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Child-Maltreatment-Research-L (CMRL) List Serve

Database of Past CMRL Messages

Welcome to the database of past Child-Maltreatment-Research-L (CMRL) list serve messages. The table below contains all past CMRL messages (text only, no attachments) from Nov. 20, 1996 - March 6, 2018 and is updated quarterly.

Instructions: Postings are listed for browsing with the newest messages first. Click on the linked ID number to see a message. You can search the author, subject, message ID, and message content fields by entering your criteria into this search box:

Message ID: 9017
Date: 2011-11-10

Author:Andres Arroyo

Subject:*Data Available*: Predicting and Preventing Neglect in Teen Mothers

The National Data Archive on Child Abuse and Neglect (NDACAN) at Cornell University is pleased to announce the release of this dataset: Title: Predicting and Preventing Neglect in Teen Mothers Dataset Number: 140 Investigator(s): Borkowski, J.G., Carta, J., Warren, S.F., Ramey, S.L., Ramey, C., Guest, K., Keltner, B., Lanzi, R.G., and Klerman, L. “Predicting and Preventing Neglect in Teen Mothers” dataset description page and ordering link (There is no charge to obtain these data): http://www.ndacan.cornell.edu/Ndacan/Datasets/Abstracts/DatasetAbstract_140.html Dataset Abstract: The 'Predicting And Preventing Child Neglect In Teen Mothers' project was designed to assess the impact of varying degrees and types of neglect and poor parenting on children's development during the first 3 years of life, including changes in intelligence and behavior, language, social and emotional well-being, physical growth, and health status. This study included a broad array of assessments related to the construct of childhood neglect, and can be used to test the developmental associations among parenting characteristics, parenting behaviors and attitudes, and child development in multiple domains. Six hundred and eighty-two expectant mothers were recruited during pregnancy through primary care facilities in the communities of Birmingham, AL, Kansas City, KS, South Bend, IN, and Washington, D.C. Three different groups of first-time mothers were included in the sample: adolescents (n=396), low-ed adults (less than 2 years formal education beyond high school; n=169), and hi-ed adults (at least 2 years of formal education; n=117). The mothers' ages at child birth ranged from 14.68 to 36.28, with an average of 17.49 for the adolescents, 25.48 for the low-ed adults, and 27.88 for the hi-ed adults. Approximately 65% of the sample were African-American, 19% were White/Non-Hispanic, 15% were Hispanic, 1% were multi-racial, and .5% were of another race. The adolescent and low-ed adult samples were closely matched on race/ethnicity. Mothers were interviewed in their last trimester of pregnancy as well as when their children were 4, 6, 8, 12, 18, 24, 30, and 36-months old. Interviews at the prenatal, 6, 12, 24, and 36-month visits primarily focused on risks for poor parenting, such as maternal depression (Beck II), parenting stress (Parenting Stress Index - Short Form), and lack of social support; parenting beliefs and practices; as well as other demographic information. The 4, 8, 18, and 30-month visits occurred in the home and included both interviews and observations of parenting practices (Home Observation for Measurement of the Environment, Supplement to the HOME for Impoverished Families, and Landry Naturalistic Observation). After each of the home visits, mothers were given a cellular phone and interviewed multiple times concerning their daily parenting practices (Parent-Child Activities Interview). At the 12, 24, and 36-months visits, the children were also tested for intellectual (Bayley II) and language abilities (Pre-School Language Scales - IV), rated on their behavior by both their mother (Infant Toddler Social and Emotional Assessment) and child tester (Bayely Behavioral Rating Scale II), and their height and weight were measured. Upon completing each assessment after the child's birth, the interviewers also rated the child's environment for risks of physical neglect. This study represents one of the first-ever prospective broad-based, multi-site investigations of child neglect among a diverse sample of adolescent mothers and will help to establish a foundation for future preventive interventions to reduce the incidence and impact of neglect and abuse on child development. This data set provides a broad range of risk and protective factors to better map the multiple and fluctuating social ecologies and life circumstances of teen mothers and their young children. This dataset contains data from pre-natal to 18-months. The 24, 30 & 36 month and cell-phone interview data will be released at a later date. “Predicting and Preventing Neglect in Teen Mothers” dataset description page and ordering link (There is no charge to obtain these data): http://www.ndacan.cornell.edu/Ndacan/Datasets/Abstracts/DatasetAbstract_140.html -------- Andres Arroyo, Archiving Assistant National Data Archive on Child Abuse and Neglect (NDACAN) 110 Plantations Rd., Beebe Hall -BCTR, Cornell University, Ithaca NY 14853 tel. 607-255-7799 | fax 607-255-8562 | www.ndacan.cornell.edu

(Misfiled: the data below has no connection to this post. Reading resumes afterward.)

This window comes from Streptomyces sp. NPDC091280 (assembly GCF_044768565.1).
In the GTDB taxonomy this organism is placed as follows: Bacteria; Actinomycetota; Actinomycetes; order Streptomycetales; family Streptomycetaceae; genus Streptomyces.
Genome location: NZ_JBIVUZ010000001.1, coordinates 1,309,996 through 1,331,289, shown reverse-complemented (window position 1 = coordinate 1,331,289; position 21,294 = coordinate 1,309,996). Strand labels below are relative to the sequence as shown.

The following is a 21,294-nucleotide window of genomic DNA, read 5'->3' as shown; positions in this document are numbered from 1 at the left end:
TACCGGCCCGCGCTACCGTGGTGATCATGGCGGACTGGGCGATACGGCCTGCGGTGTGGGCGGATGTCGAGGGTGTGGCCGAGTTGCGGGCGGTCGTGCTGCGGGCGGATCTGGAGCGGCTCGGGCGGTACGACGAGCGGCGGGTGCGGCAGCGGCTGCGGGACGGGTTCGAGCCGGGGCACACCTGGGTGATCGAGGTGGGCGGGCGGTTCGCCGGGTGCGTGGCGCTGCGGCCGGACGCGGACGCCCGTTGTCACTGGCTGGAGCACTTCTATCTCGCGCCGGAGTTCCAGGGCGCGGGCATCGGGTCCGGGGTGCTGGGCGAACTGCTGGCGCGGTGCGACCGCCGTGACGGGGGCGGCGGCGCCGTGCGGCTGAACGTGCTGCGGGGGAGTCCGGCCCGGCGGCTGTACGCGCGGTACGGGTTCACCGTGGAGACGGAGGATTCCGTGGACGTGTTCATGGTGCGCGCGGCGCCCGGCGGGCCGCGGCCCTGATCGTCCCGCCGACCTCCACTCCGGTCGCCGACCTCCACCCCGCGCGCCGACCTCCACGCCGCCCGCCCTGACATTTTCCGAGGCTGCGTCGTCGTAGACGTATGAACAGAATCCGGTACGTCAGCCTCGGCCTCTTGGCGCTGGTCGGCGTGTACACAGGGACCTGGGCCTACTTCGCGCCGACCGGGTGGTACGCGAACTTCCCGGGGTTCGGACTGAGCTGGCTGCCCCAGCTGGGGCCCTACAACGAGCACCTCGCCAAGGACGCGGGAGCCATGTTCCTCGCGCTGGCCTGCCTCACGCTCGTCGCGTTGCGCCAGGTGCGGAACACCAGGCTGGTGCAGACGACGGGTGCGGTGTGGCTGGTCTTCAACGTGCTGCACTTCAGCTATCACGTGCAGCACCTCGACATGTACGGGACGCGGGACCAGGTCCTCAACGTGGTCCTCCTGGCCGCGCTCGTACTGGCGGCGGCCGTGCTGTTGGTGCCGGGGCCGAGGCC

The National Data Archive on Child Abuse and Neglect (NDACAN) at Cornell University is pleased to announce the release of this dataset: Title: Predicting and Preventing Neglect in Teen Mothers Dataset Number: 140 Investigator(s): Borkowski, J.G., Carta, J., Warren, S.F., Ramey, S.L., Ramey, C., Guest, K., Keltner, B., Lanzi, R.G., and Klerman, L. “Predicting and Preventing Neglect in Teen Mothers” dataset description page and ordering link (There is no charge to obtain these data): http://www.ndacan.cornell.edu/Ndacan/Datasets/Abstracts/DatasetAbstract_140.html Dataset Abstract: The 'Predicting And Preventing Child Neglect In Teen Mothers' project was designed to assess the impact of varying degrees and types of neglect and poor parenting on children's development during the first 3 years of life, including changes in intelligence and behavior, language, social and emotional well-being, physical growth, and health status. This study included a broad array of assessments related to the construct of childhood neglect, and can be used to test the developmental associations among parenting characteristics, parenting behaviors and attitudes, and child development in multiple domains. Six hundred and eighty-two expectant mothers were recruited during pregnancy through primary care facilities in the communities of Birmingham, AL, Kansas City, KS, South Bend, IN, and Washington, D.C. Three different groups of first-time mothers were included in the sample: adolescents (n=396), low-ed adults (less than 2 years formal education beyond high school; n=169), and hi-ed adults (at least 2 years of formal education; n=117). The mothers' ages at child birth ranged from 14.68 to 36.28, with an average of 17.49 for the adolescents, 25.48 for the low-ed adults, and 27.88 for the hi-ed adults. Approximately 65% of the sample were African-American, 19% were White/Non-Hispanic, 15% were Hispanic, 1% were multi-racial, and .5% were of another race. The adolescent and low-ed adult samples were closely matched on race/ethnicity. Mothers were interviewed in their last trimester of pregnancy as well as when their children were 4, 6, 8, 12, 18, 24, 30, and 36-months old. Interviews at the prenatal, 6, 12, 24, and 36-month visits primarily focused on risks for poor parenting, such as maternal depression (Beck II), parenting stress (Parenting Stress Index - Short Form), and lack of social support; parenting beliefs and practices; as well as other demographic information. The 4, 8, 18, and 30-month visits occurred in the home and included both interviews and observations of parenting practices (Home Observation for Measurement of the Environment, Supplement to the HOME for Impoverished Families, and Landry Naturalistic Observation). After each of the home visits, mothers were given a cellular phone and interviewed multiple times concerning their daily parenting practices (Parent-Child Activities Interview). At the 12, 24, and 36-months visits, the children were also tested for intellectual (Bayley II) and language abilities (Pre-School Language Scales - IV), rated on their behavior by both their mother (Infant Toddler Social and Emotional Assessment) and child tester (Bayely Behavioral Rating Scale II), and their height and weight were measured. Upon completing each assessment after the child's birth, the interviewers also rated the child's environment for risks of physical neglect. This study represents one of the first-ever prospective broad-based, multi-site investigations of child neglect among a diverse sample of adolescent mothers and will help to establish a foundation for future preventive interventions to reduce the incidence and impact of neglect and abuse on child development. This data set provides a broad range of risk and protective factors to better map the multiple and fluctuating social ecologies and life circumstances of teen mothers and their young children. This dataset contains data from pre-natal to 18-months. The 24, 30 & 36 month and cell-phone interview data will be released at a later date. “Predicting and Preventing Neglect in Teen Mothers” dataset description page and ordering link (There is no charge to obtain these data): http://www.ndacan.cornell.edu/Ndacan/Datasets/Abstracts/DatasetAbstract_140.html -------- Andres Arroyo, Archiving Assistant National Data Archive on Child Abuse and Neglect (NDACAN) 110 Plantations Rd., Beebe Hall -BCTR, Cornell University, Ithaca NY 14853 tel. 607-255-7799 | fax 607-255-8562 | www.ndacan.cornell.edu